CS1 - The Algebraic Formula

1. The CSA works out the maintenance requirement. This is the amount of maintenance they want to collect. This amounts to the total amount of income support you could receive were you to be in receipt of benefits. Even if you are not in receipt of benefits this element of the calculation is always carried out. The maintenance requirement is the cornerstone of the CSA calculation.

2. Calculating your assessable income. This is done by taking your gross income, deducting Tax, NI and half pension.

3. Determining the net income of your ex. This is carried out by taking their gross income and deducting Tax, NI and half pension.

4. Calculate your exempt income. This consists of approximately £50 per week for you to live on, set income support allowances for the children and rent or mortgage payments on the home you live in.

5. Determine your ex’s exempt income. This is calculated by adding together your ex’s mortgage or rent on the property he lives in, £50 per week for him to live on and income support allowance figures for any children that live with him.

6. Determine your assessable income. This is done by deducting the exempt income from the net income.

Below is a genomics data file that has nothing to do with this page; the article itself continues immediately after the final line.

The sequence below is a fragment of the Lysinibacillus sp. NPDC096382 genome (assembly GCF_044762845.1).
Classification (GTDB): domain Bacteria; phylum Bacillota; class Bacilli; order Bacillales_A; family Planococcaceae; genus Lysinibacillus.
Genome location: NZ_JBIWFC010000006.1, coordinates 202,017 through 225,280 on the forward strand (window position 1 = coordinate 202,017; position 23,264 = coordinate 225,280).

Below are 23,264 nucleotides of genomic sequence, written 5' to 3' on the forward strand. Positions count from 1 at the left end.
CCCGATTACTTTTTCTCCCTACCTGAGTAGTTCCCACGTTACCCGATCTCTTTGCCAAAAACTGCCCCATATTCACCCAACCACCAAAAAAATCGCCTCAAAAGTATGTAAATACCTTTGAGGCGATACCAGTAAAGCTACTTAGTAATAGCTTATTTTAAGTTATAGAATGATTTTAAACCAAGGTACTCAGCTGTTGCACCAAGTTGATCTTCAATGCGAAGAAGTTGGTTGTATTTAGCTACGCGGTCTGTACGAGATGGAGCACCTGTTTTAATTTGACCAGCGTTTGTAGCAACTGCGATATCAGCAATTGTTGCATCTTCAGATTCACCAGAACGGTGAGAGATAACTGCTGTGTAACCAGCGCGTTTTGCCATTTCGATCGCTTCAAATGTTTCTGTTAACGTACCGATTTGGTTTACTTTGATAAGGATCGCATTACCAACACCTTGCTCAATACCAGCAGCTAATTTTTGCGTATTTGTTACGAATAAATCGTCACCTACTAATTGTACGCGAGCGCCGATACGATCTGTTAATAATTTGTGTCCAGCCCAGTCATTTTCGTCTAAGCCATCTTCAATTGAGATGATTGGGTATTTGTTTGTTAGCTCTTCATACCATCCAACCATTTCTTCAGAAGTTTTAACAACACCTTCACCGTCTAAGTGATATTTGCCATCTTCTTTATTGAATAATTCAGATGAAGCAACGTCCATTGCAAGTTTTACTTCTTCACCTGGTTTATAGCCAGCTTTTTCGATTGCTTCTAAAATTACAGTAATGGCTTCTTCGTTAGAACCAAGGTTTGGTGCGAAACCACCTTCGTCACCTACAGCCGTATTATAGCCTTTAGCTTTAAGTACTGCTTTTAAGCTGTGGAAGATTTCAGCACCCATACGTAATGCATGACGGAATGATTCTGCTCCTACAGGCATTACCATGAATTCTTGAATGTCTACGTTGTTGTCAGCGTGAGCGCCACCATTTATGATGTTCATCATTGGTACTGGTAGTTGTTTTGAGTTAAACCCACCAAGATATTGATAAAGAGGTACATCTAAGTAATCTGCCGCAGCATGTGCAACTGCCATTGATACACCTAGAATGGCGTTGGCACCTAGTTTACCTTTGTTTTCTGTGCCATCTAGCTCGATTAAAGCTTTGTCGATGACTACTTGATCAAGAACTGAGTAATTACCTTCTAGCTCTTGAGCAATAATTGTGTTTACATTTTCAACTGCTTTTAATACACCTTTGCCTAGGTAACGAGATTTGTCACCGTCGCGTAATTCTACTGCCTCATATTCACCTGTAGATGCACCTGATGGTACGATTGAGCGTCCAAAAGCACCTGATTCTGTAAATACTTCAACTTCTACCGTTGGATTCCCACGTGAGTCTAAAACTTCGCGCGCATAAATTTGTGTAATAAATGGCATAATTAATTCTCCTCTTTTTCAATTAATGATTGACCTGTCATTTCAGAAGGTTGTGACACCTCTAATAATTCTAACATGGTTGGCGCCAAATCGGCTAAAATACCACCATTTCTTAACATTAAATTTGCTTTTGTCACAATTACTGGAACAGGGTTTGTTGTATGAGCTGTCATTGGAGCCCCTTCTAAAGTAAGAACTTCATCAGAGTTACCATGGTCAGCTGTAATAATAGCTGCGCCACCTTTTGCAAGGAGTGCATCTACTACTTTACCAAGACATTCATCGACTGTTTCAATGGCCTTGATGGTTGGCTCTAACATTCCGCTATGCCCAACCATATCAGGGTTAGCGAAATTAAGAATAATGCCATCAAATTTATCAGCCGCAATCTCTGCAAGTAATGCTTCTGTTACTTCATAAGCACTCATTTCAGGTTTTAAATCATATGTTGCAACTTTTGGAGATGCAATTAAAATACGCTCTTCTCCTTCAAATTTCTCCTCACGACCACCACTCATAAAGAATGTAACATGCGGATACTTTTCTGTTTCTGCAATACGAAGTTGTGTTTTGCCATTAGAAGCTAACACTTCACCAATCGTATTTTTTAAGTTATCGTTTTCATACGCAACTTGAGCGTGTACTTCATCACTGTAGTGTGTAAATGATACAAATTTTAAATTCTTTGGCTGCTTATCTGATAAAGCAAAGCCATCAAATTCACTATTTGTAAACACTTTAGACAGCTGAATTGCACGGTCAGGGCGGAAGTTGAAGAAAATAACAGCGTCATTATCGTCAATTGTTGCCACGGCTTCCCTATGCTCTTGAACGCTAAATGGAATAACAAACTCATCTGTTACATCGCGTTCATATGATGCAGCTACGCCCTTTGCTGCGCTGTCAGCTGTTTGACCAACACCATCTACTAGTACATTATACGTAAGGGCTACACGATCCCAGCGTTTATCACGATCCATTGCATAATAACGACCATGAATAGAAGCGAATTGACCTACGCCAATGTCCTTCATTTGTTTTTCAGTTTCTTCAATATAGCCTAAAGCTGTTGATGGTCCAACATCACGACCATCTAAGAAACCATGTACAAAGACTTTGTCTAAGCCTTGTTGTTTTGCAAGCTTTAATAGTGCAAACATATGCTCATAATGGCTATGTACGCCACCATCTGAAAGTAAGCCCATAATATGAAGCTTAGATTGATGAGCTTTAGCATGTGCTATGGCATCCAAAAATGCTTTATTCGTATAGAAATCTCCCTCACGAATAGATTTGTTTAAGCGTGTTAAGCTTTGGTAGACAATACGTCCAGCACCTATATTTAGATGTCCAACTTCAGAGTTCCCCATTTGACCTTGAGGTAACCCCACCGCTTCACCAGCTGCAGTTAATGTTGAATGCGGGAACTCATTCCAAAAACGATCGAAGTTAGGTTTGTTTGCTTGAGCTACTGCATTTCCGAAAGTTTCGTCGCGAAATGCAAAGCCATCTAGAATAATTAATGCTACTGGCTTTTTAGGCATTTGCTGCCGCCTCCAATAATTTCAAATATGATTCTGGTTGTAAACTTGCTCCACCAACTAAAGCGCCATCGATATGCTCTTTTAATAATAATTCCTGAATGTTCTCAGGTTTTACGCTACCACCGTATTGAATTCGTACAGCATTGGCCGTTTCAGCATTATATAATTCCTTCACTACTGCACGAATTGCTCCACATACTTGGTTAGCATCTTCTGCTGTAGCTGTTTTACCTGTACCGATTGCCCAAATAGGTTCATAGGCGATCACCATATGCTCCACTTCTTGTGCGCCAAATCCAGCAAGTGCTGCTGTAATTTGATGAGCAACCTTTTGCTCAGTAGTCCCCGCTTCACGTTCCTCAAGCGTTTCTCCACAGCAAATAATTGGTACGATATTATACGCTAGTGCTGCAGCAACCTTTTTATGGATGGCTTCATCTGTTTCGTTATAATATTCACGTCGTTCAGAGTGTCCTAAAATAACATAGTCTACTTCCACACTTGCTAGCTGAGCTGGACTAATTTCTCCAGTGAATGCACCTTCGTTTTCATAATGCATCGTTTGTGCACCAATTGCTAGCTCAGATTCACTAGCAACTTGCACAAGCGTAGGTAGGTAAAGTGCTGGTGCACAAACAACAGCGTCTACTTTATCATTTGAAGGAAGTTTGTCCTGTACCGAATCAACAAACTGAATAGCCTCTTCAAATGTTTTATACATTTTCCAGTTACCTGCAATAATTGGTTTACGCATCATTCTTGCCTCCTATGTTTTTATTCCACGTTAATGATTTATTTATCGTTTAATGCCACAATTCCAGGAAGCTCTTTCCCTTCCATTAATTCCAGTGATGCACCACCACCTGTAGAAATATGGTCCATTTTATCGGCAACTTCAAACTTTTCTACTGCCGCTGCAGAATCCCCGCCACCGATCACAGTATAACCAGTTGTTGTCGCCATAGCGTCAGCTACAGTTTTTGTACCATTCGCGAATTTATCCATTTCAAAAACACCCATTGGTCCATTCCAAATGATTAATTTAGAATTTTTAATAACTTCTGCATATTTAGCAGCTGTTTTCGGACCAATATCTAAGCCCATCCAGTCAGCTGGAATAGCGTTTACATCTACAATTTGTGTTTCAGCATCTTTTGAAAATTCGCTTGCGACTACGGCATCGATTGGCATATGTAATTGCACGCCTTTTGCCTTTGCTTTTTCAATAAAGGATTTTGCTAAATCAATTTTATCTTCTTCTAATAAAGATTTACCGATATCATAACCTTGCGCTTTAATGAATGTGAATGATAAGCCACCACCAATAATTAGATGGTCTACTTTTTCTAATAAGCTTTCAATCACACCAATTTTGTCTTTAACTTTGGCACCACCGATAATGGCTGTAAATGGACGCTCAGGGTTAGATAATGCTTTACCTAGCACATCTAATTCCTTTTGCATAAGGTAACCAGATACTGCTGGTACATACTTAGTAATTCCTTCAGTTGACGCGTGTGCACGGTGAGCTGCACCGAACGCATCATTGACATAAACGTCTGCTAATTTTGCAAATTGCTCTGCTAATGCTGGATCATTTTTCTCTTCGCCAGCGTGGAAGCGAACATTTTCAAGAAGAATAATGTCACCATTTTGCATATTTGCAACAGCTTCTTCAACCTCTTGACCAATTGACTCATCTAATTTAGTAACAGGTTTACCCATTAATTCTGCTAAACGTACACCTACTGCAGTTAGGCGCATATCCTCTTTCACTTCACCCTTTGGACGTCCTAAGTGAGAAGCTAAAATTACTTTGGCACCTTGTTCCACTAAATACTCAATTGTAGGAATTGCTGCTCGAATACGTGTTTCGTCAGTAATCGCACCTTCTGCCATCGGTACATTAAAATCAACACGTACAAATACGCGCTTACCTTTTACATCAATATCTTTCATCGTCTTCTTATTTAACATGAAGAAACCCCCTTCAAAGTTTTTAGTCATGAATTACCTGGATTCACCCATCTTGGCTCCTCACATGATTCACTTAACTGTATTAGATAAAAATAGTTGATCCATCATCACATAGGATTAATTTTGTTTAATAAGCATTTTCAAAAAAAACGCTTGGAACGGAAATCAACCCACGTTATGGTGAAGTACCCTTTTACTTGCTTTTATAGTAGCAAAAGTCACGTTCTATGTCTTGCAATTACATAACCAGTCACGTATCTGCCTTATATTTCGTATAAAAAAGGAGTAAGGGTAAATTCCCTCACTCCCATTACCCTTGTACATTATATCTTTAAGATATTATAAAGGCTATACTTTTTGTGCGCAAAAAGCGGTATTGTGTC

7. Determine your ex’s assessable income. This is done by deducting the exempt income from the net income.

8. Comparing the percentage income you and your ex have between you and calculate a reduction of the maintenance requirement. In reality in most cases the parent with care is in receipt of benefits or Child Tax or Working Tax Credit and therefore they have no income for CSA purposes. Hence therefore this part of the calculation is skipped.

9. Your ex is then deducted at 50p in the £ against his assessable income until he reaches a maintenance requirement figure (or the adjusted maintenance requirement figure if you have assessable income yourself). Once the maintenance requirement figure is reached the deduction then reduces to 15p in the £ for one child, 20p in the £ for two, 25p in the £ for three until the remainder of the non-resident parent’s income is utilised or the maximum assessment is reached. The maximum assessment varies on a case by case basis dependant upon the number of children for whom is payable and their ages.

10. Work out your ex’s protected income. This is a combination of income support allowances he would receive were he in receipt of benefits together with his mortgage interest or rent (note only mortgage interest is used in this part of the calculation – all mortgage payments are used in determining exempt income). A further £30 is then added to the figure and a further tolerance adjustment is applied. If this figure is higher than the maintenance determined above then the protected income figure is ignored. If this figure is lower than the figure determined above then this becomes the assessment subject to the final check.

30% Rule

If the maintenance calculated is over 30% of your ex’s net income, then it is reduced to 30%.